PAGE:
Coaxial Cable
You will need a coaxial cable that connects your digital tuner (most likely located in the television for newer tvs) to your antenna. Never run the cable through a window or door. It’s best to go through the attic.

Antenna Mount
For the best performance in your attic we would recommend using antenna mount and don’t let the antenna touch the attic floor.

Splitter
Where ever you decide to place your antenna you can use a 2 way splitter to receive reception for both of your TVs from the same antenna. You will need 2 coaxial cables – one for each television.  However you should note that using any splitter in your system will degrade your signal greatly. If you find that signal degradation occurs once a splitter is installed you should instead use a distribution amplifier to attach multiple television to your antenna.

Hope this information helps you. Let us know how it goes!

Sep
14

Posted in Ask the Expert, Installation | Comments Off

How to Ground an Outdoor Antenna

What is the best way to ground my Clearstream4 antenna? Should I use coax cable with an integrated separate ground wire, or run a separate wire? If so, what gage wire should I use? (I’m setting it on a tripod mount I purchased from you). Thanks! - From Steve in Fort Collins, Colorado

Hi Steve,

Grounding the coax cable with a coaxial lighting surge protector will protect your equipment from voltage surges created by nearby strikes but not from a direct strike. To protect yourself from a direct strike, attach a lightening arrester to the antenna mast. Connect #8 gauge wire to a copper clad ground rod driving it at least 4 feet into the ground.

We would also recommend checking your local electrical codes to make sure you are in compliance or even look into having a professional electrician advise and/or install for you. View this list of recommended antenna installers.

Antennas Direct accepts no responsibility for damage from improper grounding.

Jul
6

Posted in Antennas Direct, Ask the Expert, Installation | Comments Off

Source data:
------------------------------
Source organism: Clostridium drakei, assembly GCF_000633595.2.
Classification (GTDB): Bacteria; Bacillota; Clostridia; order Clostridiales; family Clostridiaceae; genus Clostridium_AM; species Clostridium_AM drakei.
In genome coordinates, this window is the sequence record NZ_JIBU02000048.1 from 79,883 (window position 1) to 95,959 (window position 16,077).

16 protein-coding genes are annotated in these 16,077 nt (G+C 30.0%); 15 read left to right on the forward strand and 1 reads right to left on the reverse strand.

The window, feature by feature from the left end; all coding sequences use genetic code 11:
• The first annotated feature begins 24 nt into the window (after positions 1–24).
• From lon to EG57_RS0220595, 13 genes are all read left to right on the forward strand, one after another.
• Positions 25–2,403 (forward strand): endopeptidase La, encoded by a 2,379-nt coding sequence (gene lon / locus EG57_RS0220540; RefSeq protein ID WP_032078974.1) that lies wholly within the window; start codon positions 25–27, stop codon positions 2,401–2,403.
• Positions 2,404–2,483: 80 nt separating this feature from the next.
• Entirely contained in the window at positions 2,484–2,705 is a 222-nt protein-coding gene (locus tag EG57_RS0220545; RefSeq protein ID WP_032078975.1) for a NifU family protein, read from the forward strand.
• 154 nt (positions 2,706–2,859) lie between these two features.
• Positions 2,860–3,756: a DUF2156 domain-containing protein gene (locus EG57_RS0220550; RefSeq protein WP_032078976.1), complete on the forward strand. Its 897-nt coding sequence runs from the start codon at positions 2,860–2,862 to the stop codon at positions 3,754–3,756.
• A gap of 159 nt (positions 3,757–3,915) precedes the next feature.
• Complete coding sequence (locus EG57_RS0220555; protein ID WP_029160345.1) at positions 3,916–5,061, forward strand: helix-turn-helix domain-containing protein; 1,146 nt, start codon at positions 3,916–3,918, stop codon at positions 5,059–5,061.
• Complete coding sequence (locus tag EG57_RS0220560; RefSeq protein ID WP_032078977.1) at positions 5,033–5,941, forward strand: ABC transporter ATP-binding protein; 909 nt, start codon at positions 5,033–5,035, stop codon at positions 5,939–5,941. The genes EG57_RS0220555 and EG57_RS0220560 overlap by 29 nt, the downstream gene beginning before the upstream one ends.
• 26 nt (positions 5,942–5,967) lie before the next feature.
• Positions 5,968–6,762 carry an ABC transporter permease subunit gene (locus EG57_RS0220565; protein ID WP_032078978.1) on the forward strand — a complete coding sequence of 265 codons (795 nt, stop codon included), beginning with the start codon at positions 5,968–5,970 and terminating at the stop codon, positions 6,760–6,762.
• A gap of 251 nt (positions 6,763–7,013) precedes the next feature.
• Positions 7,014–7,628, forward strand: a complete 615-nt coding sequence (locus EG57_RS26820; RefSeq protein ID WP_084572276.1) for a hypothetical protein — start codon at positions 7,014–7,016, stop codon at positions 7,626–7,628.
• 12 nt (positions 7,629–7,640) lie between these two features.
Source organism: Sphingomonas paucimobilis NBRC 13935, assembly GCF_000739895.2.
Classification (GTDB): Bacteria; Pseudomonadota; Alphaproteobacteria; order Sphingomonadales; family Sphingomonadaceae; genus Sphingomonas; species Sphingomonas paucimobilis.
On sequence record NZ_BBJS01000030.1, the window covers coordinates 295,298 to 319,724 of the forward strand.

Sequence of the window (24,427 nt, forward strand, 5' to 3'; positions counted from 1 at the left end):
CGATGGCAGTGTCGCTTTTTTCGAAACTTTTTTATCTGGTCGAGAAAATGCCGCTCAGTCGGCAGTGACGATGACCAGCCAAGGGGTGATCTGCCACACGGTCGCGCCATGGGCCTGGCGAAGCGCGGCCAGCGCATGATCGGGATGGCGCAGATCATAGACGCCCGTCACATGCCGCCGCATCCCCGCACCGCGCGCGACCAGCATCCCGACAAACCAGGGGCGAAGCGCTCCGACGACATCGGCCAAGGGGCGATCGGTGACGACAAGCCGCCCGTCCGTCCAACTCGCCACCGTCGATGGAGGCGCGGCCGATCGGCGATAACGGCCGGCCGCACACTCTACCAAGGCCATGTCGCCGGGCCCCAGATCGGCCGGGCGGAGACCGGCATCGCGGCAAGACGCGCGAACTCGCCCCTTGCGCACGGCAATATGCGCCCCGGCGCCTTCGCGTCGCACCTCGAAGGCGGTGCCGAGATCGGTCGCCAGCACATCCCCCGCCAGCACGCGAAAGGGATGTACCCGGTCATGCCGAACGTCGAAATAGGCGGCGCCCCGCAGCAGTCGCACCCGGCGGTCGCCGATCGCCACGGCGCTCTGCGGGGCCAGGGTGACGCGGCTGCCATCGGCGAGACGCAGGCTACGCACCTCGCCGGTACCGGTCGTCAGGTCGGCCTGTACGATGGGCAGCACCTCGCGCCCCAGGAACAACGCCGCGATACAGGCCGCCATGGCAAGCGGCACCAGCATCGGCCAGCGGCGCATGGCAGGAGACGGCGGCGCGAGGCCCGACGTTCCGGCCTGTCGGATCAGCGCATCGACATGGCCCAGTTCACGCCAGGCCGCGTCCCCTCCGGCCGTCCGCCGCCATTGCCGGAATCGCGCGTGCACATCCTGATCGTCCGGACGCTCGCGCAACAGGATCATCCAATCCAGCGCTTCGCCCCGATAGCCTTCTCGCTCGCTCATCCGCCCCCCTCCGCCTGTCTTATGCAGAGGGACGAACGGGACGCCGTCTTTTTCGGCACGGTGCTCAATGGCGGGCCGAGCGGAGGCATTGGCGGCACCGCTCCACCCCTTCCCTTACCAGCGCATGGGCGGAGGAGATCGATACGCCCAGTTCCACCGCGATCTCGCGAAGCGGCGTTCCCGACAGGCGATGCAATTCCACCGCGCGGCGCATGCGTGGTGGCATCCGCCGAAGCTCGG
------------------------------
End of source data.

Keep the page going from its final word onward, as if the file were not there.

Still Getting Used to the Digital Transition

Question: If I have old TVs do I need some sort of converter box and an antenna? From Cheryl in Coppell, Texas

Answer:

Hi Cheryl,

You do need a converter box to receive the digital signals that replaced analog in 2009. You need this in order to convert the new digital signals to analog signals that your older television can read. Converter boxes usually run about $40-$70.

Your other option is to buy a newer television that has a digital tuner already build in. All new televisions made after 2007should have these included. You will not need a converter box with these TVs.

Keep in mind that if you get a converter box or if you opt to buy a new TV you will still need an antenna in order to receive free over-the-air television. We would recommend trying to get a signal with your old antenna. If you are finding that you cannot pick up a signal, it might be time to upgrade your antenna first. To find digital transmitters nearest to your home visit www.antennapoint.com.

Hope this helps and let us know if you need antenna recommendations! Thanks

Jun
17

Posted in Antennas Direct, Ask the Expert, Installation | Comments Off

Can I Use My Old Dish Pole to Mount My Antenna?

Question: I understand it is best to mount antenna on roof, not in attic. I have a old dish out side and I was wondering if I could mount my antenna on that pole. It is about 5′ tall? And use the cables that are all ready installed? From Cindy in Wilson, North Carolina

Answer:

Hi Cindy,

You are correct. If it is possible, we usually always recommend mounting an antenna on the roof rather than the attic. This way there is less of a chance of interference and your antenna will be higher on the roof.

Using the leftover dish mount is sometimes a great solution to your antenna mounting needs. There are however a couple of variables to check before doing so.

  1. When using the mount will your roof or other objects such as trees impede the clear line of sight needed by your antenna for consistent reception.
  2. Also when using the leftover cables you must ensure all of the distribution items installed by the Dish company are removed such as splitters and diplexers because they could interfere with your reception.